The following article was written for the Orchid Species Bulletin published by the Orchid Species Society, which is based in Brisbane, Queensland in June 2009.
Bear in mind that any cultivation notes refer to the sub-tropical conditions of Southern Queensland, Australia.

Laelia albida Bateman ex Lindl. was first described by John Lindley in the Botanical Register in 1839. The derivation of the specific epithet is from the Latin albidus (whitish) for the flowers. James Bateman had suggested the name since the basic colour of the flower was white. At the time of its publication it was a novelty in the genus because all the other species known had flowers that were rose or lilac in colour.

L. albida is almost always known as an epiphyte. It is recognised by the clustered, conical-ovoid elongated pseudobulbs that are wrinkled when old and are 3-4 (-7) cm long and 17-23 mm in diameter. The two or sometimes three, linear-lanceolate, leathery dark green leaves at the apex of the pseudobulb are 7-22 cm long and 9-18 mm wide. The apical erect to arched inflorescence is 10-60 (-90) cm long and carries 4-12 flowers at the end.

Each showy flower of L. albida is 2.4-5 cm across with a strong fragrance of honey. The sepals and petals are white or whitish cream sometimes with the tips tinged with pink. Rarely are the flowers entirely pink. The lip is white, pale rose to deep rose and the centre of the lip has 3 parallel yellow keels. The base of the lip may be lined with radiating spots of red-purple.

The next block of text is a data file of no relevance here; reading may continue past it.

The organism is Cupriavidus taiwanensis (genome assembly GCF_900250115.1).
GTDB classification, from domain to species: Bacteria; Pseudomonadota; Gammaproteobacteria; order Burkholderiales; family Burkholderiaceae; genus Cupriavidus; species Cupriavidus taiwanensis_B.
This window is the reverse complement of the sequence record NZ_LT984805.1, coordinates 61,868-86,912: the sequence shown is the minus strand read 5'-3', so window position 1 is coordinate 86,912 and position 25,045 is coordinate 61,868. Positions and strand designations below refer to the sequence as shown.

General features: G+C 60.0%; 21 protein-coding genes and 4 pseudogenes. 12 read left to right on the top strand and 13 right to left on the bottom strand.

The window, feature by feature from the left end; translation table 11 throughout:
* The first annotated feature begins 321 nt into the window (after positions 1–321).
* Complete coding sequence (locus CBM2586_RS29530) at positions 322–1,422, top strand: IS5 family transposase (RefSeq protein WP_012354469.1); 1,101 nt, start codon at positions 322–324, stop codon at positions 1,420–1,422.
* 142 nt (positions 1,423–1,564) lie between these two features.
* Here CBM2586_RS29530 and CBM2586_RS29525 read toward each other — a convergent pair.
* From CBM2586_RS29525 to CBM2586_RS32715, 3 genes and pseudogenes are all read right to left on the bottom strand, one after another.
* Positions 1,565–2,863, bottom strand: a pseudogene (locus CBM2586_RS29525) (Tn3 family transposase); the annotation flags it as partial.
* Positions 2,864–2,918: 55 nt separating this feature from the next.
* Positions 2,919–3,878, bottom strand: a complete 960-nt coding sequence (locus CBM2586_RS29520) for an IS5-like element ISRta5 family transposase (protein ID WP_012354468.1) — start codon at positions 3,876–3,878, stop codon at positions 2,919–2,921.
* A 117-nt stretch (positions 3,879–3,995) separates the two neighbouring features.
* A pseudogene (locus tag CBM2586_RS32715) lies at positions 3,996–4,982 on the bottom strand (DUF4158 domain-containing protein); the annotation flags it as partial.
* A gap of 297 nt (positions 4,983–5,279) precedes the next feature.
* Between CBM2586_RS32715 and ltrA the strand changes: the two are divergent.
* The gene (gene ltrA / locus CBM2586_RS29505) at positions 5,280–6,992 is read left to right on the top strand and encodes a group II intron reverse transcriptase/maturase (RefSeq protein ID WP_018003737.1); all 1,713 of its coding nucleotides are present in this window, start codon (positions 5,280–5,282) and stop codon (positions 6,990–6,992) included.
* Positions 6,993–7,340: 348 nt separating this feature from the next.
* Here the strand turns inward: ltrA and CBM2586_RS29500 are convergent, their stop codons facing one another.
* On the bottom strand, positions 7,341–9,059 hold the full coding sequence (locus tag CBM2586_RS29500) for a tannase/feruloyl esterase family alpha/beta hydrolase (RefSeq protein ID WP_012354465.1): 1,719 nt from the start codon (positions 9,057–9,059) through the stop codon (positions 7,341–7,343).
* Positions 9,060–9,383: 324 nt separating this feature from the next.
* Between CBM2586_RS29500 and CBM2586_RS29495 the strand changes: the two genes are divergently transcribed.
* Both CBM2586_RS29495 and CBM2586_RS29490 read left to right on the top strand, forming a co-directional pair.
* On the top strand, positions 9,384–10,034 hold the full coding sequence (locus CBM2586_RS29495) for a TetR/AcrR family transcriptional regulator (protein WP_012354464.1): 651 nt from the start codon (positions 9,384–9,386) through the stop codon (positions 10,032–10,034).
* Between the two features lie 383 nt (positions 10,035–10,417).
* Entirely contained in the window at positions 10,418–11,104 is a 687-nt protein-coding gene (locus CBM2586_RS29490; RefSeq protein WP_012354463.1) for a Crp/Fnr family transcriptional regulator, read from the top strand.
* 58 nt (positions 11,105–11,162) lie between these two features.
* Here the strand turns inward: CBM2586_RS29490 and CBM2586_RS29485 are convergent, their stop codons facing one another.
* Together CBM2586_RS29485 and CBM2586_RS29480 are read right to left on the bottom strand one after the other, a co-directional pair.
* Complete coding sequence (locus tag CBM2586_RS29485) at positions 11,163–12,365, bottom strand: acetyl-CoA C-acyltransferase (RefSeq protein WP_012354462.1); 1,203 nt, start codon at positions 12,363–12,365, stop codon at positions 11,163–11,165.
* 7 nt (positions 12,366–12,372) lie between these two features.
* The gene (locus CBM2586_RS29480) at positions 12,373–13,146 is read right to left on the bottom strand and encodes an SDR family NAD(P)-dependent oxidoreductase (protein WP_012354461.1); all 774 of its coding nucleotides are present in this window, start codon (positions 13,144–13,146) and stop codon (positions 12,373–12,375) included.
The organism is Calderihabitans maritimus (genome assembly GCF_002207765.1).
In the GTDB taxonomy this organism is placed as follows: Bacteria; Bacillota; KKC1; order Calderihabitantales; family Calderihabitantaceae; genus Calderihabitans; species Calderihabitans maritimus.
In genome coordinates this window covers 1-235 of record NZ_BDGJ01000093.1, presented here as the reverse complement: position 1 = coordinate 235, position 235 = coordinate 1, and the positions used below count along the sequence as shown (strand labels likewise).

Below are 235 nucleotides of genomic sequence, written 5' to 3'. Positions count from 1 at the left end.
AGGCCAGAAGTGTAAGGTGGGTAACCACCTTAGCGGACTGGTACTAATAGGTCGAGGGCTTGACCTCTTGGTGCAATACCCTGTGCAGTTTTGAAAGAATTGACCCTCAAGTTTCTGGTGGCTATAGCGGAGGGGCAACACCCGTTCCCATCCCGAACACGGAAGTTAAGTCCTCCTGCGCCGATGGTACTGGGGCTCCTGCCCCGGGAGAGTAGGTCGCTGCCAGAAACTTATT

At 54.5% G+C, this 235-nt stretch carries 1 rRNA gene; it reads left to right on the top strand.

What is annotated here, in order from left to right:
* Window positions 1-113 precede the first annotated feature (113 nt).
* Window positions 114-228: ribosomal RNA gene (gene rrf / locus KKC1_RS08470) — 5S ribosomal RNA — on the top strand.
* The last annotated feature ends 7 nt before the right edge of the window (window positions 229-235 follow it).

L. albida is widely distributed in Mexico on the Pacific slope, where it is relatively common and is probably the commonest Laelia species. It is found over an extensive area in the states of Sinaloa, Durango, Nayarit, Jalisco, Michoacan, Guerrero, Oaxaca and Puebla. It grows mainly upon evergreen oak trees but sometimes on yuccas or rarely on rocks, at elevations from 1,300-2,600 m altitude in mixed open, dry deciduous forests of pine, oak and juniper.

Plants of L. albida from the north-western part of the habitat produce very short inflorescences that scarcely exceed the length of the leaves and the flowers are small. The plants from Oaxaca have a big variation in the colour of the flowers with the lip varying from white, rose or dark rose. There are known localities where the entire flower is completely rose (fma. rosea) with the lip a darker rose colour. In some flowers the colour of the segments fades towards the edges giving a splash-petal look to the flower. In the past there has been a salmonea colour form described with salmon-pink sepals and petals.

An intermediate to cool-growing species, L. albida is best grown in a small pot or basket with a well-drained medium. A good alternative would be to mount it on cork bark, tree fern or a totem. Grow it under bright light such as 50-70% shade with good air circulation. Maintain high humidity and water it regularly during the warmer months. Give it a drier rest in winter with reduced watering frequency and occasional misting in the morning of sunny days to prevent the pseudobulbs from shrivelling excessively. .

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